A Skeptic's View of Global Budget Caps
AbstractThis brief paper explores the likely effects of government-imposed global budget caps, such as those in the Clinton administration proposal, on health care spending. It argues that health reform proposals that guarantee universal access to a basic package of medical benefits create a substantial new constituency for higher health care outlays. Political and potential legal pressures to expand rather than limit the set of guaranteed benefits, coupled with an expansion of the number of individuals with health insurance coverage, make it unlikely that global budget targets will succeed in reducing the rate of health care spending growth.
Download InfoIf you experience problems downloading a file, check if you have the proper application to view it first. In case of further problems read the IDEAS help page. Note that these files are not on the IDEAS site. Please be patient as the files may be large.
Bibliographic InfoArticle provided by American Economic Association in its journal Journal of Economic Perspectives.
Volume (Year): 8 (1994)
Issue (Month): 3 (Summer)
Find related papers by JEL classification:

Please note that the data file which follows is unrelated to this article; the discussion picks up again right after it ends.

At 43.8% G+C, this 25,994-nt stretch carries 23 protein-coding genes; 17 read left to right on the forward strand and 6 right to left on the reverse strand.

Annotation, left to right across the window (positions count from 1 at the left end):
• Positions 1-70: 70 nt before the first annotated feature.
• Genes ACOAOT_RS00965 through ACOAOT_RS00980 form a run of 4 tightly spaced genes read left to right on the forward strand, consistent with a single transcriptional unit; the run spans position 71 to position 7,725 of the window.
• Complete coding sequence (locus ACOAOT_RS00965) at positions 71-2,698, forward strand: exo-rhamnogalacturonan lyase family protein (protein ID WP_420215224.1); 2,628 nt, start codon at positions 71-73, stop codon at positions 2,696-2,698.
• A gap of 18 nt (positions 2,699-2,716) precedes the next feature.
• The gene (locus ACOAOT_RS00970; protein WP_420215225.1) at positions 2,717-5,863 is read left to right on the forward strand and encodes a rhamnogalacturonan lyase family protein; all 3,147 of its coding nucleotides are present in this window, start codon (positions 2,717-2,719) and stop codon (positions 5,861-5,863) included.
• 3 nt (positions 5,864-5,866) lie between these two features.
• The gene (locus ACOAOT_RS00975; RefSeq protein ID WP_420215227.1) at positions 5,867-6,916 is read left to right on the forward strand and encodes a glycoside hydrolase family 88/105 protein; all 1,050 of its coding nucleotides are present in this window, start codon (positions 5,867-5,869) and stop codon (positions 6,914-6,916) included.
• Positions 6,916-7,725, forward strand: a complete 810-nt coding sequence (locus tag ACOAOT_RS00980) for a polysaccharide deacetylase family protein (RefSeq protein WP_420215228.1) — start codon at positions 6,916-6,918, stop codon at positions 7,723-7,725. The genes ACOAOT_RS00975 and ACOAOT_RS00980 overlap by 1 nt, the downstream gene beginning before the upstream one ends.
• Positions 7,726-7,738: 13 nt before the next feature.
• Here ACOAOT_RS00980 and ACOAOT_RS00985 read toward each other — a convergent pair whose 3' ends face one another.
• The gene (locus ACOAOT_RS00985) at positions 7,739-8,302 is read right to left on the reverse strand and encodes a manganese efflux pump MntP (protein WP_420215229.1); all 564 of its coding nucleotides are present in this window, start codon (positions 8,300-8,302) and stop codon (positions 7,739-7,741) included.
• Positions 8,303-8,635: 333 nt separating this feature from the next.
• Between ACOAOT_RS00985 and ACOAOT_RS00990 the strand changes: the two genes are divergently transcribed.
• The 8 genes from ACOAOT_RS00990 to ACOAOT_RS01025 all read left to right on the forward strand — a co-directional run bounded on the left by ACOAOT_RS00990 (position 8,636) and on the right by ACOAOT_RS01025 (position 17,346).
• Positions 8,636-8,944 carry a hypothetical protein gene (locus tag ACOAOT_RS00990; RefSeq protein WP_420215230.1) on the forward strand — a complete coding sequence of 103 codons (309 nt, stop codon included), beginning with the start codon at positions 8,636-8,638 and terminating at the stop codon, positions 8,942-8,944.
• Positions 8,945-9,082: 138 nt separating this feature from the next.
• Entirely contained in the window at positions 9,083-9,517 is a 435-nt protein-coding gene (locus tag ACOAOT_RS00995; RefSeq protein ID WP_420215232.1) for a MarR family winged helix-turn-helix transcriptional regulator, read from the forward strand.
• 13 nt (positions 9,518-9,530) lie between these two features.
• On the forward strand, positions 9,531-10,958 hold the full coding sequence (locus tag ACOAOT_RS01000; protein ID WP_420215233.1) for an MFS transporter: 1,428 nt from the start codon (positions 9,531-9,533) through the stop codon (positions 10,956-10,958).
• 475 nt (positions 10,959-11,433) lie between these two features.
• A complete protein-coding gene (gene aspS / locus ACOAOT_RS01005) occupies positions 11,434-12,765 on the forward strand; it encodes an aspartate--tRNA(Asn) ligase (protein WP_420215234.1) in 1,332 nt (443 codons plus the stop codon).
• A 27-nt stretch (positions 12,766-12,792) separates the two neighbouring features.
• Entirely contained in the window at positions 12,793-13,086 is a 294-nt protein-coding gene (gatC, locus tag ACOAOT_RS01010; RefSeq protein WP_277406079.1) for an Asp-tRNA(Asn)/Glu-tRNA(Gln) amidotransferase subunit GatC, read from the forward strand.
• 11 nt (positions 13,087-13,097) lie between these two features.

- I18 - Health, Education, and Welfare - - Health - - - Government Policy; Regulation; Public Health
- I11 - Health, Education, and Welfare - - Health - - - Analysis of Health Care Markets
Please report citation or reference errors to , or , if you are the registered author of the cited work, log in to your RePEc Author Service profile, click on "citations" and make appropriate adjustments.:
- Joseph P. Newhouse, 1992. "Medical Care Costs: How Much Welfare Loss?," Journal of Economic Perspectives, American Economic Association, vol. 6(3), pages 3-21, Summer.
- Makoto Kakinaka & Ryuta Kato, 2013.
"Regulated medical fee schedule of the Japanese health care system,"
International Journal of Health Care Finance and Economics,
Springer, vol. 13(3), pages 301-317, December.
- Makoto Kakinaka & Ryuta Ray Kato, 2011. "Regulated Medical Fee Schedule of the Japanese Health Care System," Working Papers EMS_2011_13, Research Institute, International University of Japan.
For technical questions regarding this item, or to correct its authors, title, abstract, bibliographic or download information, contact: (Jane Voros) or (Michael P. Albert).
If you have authored this item and are not yet registered with RePEc, we encourage you to do it here. This allows to link your profile to this item. It also allows you to accept potential citations to this item that we are uncertain about.
If references are entirely missing, you can add them using this form.
If the full references list an item that is present in RePEc, but the system did not link to it, you can help with this form.
If you know of missing items citing this one, you can help us creating those links by adding the relevant references in the same way as above, for each refering item. If you are a registered author of this item, you may also want to check the "citations" tab in your profile, as there may be some citations waiting for confirmation.
Please note that corrections may take a couple of weeks to filter through the various RePEc services.